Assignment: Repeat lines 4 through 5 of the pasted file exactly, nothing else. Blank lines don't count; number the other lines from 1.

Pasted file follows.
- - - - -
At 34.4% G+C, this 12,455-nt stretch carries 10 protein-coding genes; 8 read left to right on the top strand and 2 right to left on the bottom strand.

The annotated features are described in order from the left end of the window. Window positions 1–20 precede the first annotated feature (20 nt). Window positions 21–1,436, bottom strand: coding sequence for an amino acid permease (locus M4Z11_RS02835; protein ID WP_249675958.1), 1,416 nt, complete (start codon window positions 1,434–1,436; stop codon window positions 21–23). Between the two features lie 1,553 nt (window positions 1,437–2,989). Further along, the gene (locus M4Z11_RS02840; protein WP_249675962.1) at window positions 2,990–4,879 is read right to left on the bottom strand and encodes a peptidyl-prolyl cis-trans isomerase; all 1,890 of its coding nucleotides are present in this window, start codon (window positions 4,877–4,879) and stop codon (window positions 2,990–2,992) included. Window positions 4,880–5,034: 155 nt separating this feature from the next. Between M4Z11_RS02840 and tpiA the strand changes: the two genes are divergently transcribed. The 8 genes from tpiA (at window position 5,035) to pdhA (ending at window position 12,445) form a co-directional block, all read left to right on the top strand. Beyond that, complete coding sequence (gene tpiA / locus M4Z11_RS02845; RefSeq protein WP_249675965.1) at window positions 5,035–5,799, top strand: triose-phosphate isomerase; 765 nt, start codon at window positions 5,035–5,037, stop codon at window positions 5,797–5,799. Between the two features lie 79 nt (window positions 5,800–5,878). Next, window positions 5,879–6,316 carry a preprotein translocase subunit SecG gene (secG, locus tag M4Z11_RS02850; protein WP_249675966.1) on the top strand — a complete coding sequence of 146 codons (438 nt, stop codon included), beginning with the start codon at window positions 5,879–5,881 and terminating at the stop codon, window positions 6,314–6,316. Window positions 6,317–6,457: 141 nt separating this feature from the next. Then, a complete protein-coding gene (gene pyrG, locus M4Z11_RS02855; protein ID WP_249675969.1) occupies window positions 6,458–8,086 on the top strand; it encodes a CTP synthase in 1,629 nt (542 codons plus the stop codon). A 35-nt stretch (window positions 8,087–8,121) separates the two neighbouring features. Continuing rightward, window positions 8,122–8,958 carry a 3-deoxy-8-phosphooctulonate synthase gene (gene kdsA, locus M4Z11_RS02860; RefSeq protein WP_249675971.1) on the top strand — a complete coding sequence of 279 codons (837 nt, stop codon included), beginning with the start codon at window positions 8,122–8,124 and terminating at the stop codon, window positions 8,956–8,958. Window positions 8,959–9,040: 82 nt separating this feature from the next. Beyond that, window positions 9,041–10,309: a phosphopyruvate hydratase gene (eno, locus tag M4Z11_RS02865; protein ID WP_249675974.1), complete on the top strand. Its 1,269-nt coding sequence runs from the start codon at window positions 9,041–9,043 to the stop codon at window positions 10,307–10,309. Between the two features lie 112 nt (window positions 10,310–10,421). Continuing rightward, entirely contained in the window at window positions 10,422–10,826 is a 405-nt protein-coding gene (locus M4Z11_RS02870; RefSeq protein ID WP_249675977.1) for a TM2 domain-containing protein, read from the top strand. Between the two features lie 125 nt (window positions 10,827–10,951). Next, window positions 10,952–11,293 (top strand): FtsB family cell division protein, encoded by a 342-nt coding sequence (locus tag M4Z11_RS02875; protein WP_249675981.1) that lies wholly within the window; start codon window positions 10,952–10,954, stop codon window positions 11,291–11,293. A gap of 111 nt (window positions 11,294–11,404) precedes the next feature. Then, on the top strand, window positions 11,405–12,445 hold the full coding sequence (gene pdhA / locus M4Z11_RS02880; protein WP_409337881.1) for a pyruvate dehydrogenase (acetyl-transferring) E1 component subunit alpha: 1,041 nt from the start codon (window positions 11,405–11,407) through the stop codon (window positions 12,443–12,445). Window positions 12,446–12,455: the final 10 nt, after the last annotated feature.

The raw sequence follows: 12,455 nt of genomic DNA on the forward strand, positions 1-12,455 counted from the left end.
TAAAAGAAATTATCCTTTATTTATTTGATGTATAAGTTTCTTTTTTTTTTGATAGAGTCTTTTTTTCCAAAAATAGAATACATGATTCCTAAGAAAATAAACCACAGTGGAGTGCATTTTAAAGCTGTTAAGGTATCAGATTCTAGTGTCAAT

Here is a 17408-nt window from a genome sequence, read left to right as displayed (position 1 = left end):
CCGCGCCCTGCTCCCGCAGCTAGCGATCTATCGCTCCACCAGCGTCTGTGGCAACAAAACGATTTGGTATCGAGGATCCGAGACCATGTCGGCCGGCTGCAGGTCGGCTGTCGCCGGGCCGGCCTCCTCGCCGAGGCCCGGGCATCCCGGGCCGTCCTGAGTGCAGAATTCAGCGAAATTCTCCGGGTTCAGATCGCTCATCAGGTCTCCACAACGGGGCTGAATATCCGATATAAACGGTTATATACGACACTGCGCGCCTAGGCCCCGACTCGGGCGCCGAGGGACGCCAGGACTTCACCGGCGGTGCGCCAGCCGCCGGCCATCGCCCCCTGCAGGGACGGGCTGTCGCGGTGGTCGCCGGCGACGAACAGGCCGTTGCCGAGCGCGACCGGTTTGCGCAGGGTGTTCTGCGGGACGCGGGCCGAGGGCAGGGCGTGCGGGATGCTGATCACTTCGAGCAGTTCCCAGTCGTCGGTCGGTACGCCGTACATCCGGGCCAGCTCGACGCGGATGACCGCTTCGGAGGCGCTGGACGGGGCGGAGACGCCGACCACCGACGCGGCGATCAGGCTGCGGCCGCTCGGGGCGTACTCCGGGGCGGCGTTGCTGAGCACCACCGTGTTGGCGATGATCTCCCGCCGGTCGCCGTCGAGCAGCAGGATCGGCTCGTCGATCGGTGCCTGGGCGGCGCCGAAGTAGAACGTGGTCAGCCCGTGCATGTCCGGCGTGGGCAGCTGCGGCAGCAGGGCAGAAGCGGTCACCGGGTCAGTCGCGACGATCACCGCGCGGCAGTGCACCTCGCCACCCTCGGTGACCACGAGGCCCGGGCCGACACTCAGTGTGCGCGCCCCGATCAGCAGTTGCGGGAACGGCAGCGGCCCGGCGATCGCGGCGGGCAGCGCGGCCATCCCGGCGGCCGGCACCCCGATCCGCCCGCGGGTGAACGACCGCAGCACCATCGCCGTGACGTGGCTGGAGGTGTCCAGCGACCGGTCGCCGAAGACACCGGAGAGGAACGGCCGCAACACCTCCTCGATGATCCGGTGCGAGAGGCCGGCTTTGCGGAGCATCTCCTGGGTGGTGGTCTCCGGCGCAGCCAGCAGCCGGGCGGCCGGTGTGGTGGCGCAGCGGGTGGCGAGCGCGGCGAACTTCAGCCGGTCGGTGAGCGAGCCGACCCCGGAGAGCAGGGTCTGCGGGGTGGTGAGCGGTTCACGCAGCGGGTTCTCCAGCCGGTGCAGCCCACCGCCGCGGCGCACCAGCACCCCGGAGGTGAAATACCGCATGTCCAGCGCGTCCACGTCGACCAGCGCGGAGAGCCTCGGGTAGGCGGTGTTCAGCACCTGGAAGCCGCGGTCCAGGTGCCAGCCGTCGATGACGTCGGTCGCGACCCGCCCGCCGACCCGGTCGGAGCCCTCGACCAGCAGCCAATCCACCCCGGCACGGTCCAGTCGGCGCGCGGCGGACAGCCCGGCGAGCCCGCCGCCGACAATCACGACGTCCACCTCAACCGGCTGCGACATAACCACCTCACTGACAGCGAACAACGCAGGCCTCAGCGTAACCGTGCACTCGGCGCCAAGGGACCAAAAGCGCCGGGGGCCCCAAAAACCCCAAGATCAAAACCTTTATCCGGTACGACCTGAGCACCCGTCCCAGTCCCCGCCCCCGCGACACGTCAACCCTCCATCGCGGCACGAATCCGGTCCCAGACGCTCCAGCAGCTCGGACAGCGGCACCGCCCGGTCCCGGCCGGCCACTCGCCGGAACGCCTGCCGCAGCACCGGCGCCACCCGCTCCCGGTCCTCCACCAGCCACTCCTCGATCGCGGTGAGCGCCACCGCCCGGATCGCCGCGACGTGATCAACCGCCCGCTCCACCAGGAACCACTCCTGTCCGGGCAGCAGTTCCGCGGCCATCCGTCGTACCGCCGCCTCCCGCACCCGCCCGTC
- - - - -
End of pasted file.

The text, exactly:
TAAAAGAAATTATCCTTTATTTATTTGATGTATAAGTTTCTTTTTTTTTTGATAGAGTCTTTTTTTCCAAAAATAGAATACATGATTCCTAAGAAAATAAACCACAGTGGAGTGCATTTTAAAGCTGTTAAGGTATCAGATTCTAGTGTCAAT

Here is a 17408-nt window from a genome sequence, read left to right as displayed (position 1 = left end):